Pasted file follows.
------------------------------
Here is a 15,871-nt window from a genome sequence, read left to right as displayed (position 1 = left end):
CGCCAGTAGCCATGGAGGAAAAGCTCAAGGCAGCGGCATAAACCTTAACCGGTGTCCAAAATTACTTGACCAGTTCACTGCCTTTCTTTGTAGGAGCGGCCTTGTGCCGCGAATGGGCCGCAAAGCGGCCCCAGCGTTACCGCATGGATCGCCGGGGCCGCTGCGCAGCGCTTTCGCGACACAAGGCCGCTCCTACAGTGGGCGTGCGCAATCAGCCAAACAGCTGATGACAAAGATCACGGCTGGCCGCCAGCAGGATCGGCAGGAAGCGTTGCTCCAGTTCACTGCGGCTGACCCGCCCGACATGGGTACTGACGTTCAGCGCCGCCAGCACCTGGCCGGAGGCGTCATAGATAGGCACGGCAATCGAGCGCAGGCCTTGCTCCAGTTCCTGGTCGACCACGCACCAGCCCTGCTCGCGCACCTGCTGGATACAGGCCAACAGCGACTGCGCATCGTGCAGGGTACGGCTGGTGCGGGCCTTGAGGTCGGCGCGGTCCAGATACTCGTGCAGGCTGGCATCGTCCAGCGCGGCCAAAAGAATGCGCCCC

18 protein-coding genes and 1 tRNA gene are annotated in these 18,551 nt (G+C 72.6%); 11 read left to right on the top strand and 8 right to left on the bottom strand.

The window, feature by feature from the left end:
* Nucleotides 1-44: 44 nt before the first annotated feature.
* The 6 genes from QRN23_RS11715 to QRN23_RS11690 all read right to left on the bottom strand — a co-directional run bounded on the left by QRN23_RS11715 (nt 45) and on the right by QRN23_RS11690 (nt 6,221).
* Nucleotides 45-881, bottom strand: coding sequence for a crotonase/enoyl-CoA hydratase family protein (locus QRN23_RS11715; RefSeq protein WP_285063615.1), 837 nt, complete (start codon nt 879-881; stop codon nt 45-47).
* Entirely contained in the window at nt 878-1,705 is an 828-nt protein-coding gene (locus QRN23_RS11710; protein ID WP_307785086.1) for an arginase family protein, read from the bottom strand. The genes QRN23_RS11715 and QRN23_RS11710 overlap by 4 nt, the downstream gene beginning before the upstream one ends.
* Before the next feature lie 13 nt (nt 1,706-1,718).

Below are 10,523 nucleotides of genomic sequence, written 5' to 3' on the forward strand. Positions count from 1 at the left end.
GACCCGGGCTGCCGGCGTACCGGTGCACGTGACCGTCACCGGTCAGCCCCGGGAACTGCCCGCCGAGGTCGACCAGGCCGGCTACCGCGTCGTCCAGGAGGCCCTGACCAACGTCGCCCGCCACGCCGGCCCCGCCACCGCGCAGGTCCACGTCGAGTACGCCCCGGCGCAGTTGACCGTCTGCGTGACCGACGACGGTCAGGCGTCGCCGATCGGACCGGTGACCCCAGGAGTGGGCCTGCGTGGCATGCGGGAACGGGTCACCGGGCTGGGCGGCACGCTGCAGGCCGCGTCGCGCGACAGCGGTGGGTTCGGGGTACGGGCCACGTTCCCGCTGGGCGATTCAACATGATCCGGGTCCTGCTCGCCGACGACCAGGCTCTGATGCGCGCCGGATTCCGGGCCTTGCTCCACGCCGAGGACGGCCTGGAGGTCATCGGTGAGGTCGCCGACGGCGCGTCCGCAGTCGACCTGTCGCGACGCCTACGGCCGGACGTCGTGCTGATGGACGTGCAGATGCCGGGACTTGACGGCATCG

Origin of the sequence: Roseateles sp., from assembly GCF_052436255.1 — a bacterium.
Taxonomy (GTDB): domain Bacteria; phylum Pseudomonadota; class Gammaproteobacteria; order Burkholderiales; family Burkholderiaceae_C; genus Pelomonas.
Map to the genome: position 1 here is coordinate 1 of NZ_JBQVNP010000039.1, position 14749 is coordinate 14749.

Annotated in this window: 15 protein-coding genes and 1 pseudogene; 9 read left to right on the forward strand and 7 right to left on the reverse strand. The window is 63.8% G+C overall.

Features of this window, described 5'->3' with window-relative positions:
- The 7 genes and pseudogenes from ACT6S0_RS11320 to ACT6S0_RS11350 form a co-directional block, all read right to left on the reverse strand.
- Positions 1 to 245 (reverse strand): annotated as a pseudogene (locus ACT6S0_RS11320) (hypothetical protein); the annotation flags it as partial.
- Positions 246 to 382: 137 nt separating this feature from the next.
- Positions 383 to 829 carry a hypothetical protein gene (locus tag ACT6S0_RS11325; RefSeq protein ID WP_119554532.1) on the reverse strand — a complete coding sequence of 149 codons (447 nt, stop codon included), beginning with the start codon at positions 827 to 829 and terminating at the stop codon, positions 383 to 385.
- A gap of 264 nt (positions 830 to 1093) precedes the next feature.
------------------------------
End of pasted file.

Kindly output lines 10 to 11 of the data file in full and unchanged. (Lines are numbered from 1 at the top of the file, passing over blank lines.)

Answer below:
Below are 10,523 nucleotides of genomic sequence, written 5' to 3' on the forward strand. Positions count from 1 at the left end.
GACCCGGGCTGCCGGCGTACCGGTGCACGTGACCGTCACCGGTCAGCCCCGGGAACTGCCCGCCGAGGTCGACCAGGCCGGCTACCGCGTCGTCCAGGAGGCCCTGACCAACGTCGCCCGCCACGCCGGCCCCGCCACCGCGCAGGTCCACGTCGAGTACGCCCCGGCGCAGTTGACCGTCTGCGTGACCGACGACGGTCAGGCGTCGCCGATCGGACCGGTGACCCCAGGAGTGGGCCTGCGTGGCATGCGGGAACGGGTCACCGGGCTGGGCGGCACGCTGCAGGCCGCGTCGCGCGACAGCGGTGGGTTCGGGGTACGGGCCACGTTCCCGCTGGGCGATTCAACATGATCCGGGTCCTGCTCGCCGACGACCAGGCTCTGATGCGCGCCGGATTCCGGGCCTTGCTCCACGCCGAGGACGGCCTGGAGGTCATCGGTGAGGTCGCCGACGGCGCGTCCGCAGTCGACCTGTCGCGACGCCTACGGCCGGACGTCGTGCTGATGGACGTGCAGATGCCGGGACTTGACGGCATCG